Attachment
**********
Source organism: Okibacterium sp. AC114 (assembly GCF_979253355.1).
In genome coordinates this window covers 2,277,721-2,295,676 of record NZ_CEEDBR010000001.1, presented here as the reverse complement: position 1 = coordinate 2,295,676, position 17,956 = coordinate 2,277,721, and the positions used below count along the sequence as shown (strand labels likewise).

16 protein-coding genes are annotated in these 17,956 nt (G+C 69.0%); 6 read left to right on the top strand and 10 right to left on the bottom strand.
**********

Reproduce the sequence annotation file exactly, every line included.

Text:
Source organism: Okibacterium sp. AC114 (assembly GCF_979253355.1).
In genome coordinates this window covers 2,277,721-2,295,676 of record NZ_CEEDBR010000001.1, presented here as the reverse complement: position 1 = coordinate 2,295,676, position 17,956 = coordinate 2,277,721, and the positions used below count along the sequence as shown (strand labels likewise).

16 protein-coding genes are annotated in these 17,956 nt (G+C 69.0%); 6 read left to right on the top strand and 10 right to left on the bottom strand.